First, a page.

Anorexia is the only life threatening eating disorder – research based on individuals seeking outpatient treatment shows mortality rates for bulimia and EDNOS are similar to, and higher, than those for anorexia. Bulimia had a 3.9% mortality rate and EDNOS had a 5.2% mortality rate while anorexia had a 4.0% rate. (Crow, S., et al. 2009)
Eating Disorders are a result of over controlling parents and dysfunctional families – Families affected by eating disorders are very diverse. Between 50-80% of a person’s risk for developing an eating disorder is due to genetic factors.
Purging is an effective way to lose weight – Purging does not result in ridding the body of ingested food. At least half of what is consumed during a binge typically remains in the body after self-induced vomiting. Laxatives do not prevent the body from absorbing calories either because they impact the large intestine and most calories are absorbed in the small intestine. Laxatives can provide an illusion of weight loss but this is due to loss of fluids and dehydration. Purging does not prevent weight gain. In fact, over time, the binge/purge cycle affects the body’s metabolic rate and can contribute to increased or accelerated weight gain. For these reasons, many people with bulimia are average or above-average weight.
Eating Disorders are a lifestyle choice / someone can choose to stop having an eating disorder – there are a number of contributing factors that make someone develop an eating disorder including genetics. Many use their eating habits as a way of coping with emotions or difficult life events. Recovery is extremely hard work and involves far more than sufferers deciding to not use behaviours. To recover, someone needs medical monitoring, nutritional rehabilitation as well as learning better ways to cope with stress and emotions.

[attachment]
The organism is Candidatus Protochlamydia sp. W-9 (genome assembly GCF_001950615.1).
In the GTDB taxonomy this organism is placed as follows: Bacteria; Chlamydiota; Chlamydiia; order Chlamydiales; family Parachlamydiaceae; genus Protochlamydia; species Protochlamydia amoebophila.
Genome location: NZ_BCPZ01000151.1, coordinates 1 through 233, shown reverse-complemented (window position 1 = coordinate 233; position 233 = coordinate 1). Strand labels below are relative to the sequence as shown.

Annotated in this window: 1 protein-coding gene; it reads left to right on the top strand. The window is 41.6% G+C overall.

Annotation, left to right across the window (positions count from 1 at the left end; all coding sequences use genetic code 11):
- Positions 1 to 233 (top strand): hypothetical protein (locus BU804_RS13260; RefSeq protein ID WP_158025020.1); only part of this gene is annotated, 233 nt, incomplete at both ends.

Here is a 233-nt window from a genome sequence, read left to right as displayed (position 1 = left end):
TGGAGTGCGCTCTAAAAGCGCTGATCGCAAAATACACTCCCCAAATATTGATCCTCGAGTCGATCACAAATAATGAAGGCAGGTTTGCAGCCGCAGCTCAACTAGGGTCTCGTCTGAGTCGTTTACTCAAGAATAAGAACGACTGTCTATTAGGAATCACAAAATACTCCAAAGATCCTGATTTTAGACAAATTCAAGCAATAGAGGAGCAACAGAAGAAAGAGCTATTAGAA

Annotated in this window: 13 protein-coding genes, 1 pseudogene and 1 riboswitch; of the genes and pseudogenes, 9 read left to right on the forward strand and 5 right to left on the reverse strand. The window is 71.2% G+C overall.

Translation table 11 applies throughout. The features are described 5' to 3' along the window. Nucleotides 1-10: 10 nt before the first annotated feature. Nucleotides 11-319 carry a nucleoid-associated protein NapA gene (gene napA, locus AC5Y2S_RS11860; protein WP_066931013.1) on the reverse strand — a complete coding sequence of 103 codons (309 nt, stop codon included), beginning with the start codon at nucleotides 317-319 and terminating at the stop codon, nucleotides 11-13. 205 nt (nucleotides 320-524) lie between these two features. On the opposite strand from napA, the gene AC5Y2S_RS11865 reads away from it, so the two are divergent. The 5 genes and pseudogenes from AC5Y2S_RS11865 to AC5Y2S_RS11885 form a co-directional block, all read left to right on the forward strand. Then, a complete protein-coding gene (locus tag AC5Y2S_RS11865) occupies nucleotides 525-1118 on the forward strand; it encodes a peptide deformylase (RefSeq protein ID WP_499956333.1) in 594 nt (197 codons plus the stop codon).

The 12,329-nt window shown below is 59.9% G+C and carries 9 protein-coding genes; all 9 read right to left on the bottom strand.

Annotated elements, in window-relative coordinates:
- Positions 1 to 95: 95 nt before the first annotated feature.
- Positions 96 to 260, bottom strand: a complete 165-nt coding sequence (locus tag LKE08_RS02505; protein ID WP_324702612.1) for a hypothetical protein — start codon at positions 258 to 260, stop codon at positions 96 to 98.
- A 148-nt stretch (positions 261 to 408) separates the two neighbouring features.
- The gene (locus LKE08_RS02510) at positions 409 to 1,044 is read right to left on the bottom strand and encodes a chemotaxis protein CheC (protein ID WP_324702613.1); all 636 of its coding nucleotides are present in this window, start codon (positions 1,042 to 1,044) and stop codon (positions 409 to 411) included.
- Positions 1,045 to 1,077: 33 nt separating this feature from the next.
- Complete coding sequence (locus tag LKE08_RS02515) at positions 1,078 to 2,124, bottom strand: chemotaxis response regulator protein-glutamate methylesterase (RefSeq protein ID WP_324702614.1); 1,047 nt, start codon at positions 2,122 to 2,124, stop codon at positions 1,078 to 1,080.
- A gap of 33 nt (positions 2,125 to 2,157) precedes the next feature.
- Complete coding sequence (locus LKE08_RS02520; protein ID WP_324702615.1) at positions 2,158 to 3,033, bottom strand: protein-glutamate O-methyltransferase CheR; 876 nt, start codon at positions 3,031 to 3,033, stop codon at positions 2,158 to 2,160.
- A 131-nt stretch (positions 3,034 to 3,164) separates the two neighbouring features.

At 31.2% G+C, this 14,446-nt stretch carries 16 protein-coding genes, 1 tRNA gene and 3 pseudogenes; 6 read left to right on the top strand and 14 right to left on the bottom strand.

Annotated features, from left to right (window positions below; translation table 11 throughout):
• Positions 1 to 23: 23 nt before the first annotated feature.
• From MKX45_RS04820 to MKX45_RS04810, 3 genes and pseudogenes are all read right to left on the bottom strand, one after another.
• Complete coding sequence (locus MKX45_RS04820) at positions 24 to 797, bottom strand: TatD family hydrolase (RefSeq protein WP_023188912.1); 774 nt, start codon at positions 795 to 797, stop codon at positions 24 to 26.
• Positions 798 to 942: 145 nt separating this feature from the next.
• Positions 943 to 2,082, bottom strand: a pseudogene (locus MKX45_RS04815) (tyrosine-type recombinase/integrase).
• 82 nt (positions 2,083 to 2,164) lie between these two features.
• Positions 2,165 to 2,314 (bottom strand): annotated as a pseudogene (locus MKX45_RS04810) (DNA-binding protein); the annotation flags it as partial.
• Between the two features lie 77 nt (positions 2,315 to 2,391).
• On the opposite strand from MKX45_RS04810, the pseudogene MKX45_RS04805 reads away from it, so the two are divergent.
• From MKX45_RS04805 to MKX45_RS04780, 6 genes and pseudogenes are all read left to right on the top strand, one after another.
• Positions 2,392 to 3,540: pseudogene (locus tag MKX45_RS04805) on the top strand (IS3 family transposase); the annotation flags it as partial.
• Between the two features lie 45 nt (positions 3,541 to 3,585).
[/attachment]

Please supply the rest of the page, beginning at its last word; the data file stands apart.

How can you tell if someone has an eating disorder?
Trying to tell if someone has an eating disorder is tricky, as many try very hard to keep their illness a secret. Ultimately it’s down to the sufferer to get treatment and decide to recover, but if you’re worried about someone signs to look out for include:
A reluctance to eat in front of other people
Reluctance / refusal to eat food that doesn’t have nutrition labels or that they have not prepared themselves
Cutting out particular food groups
Rapid weight loss or gain
Cooking elaborate meals for others
Dry skin and hair
Only eating a small range of foods
Having mealtime rituals
Eating strange combinations of food
How to get help
The Student Wellbeing Counselling Centre has a drop in session every weekday during term time 1:30-2:30pm on first floor of the Hutton Hub on College Lane Campus (next to the Forum). It’s confidential and no appointment is needed however students are seen on a first come first served basis. Alternatively you can make an appointment by phoning 01707 284453, emailing Counselling.Centre@herts.ac.uk or filling out a form on StudyNet.
The Student Wellbeing Counselling Centre also has a range of self help resources and student support groups on their StudyNet page.
There are also several websites full of resources and support such as the UK’s leader eating disorder charity b-eat.co.uk. Alternatively, a good place to start is by making an appointment with your GP who will hopefully be able to refer you to other support.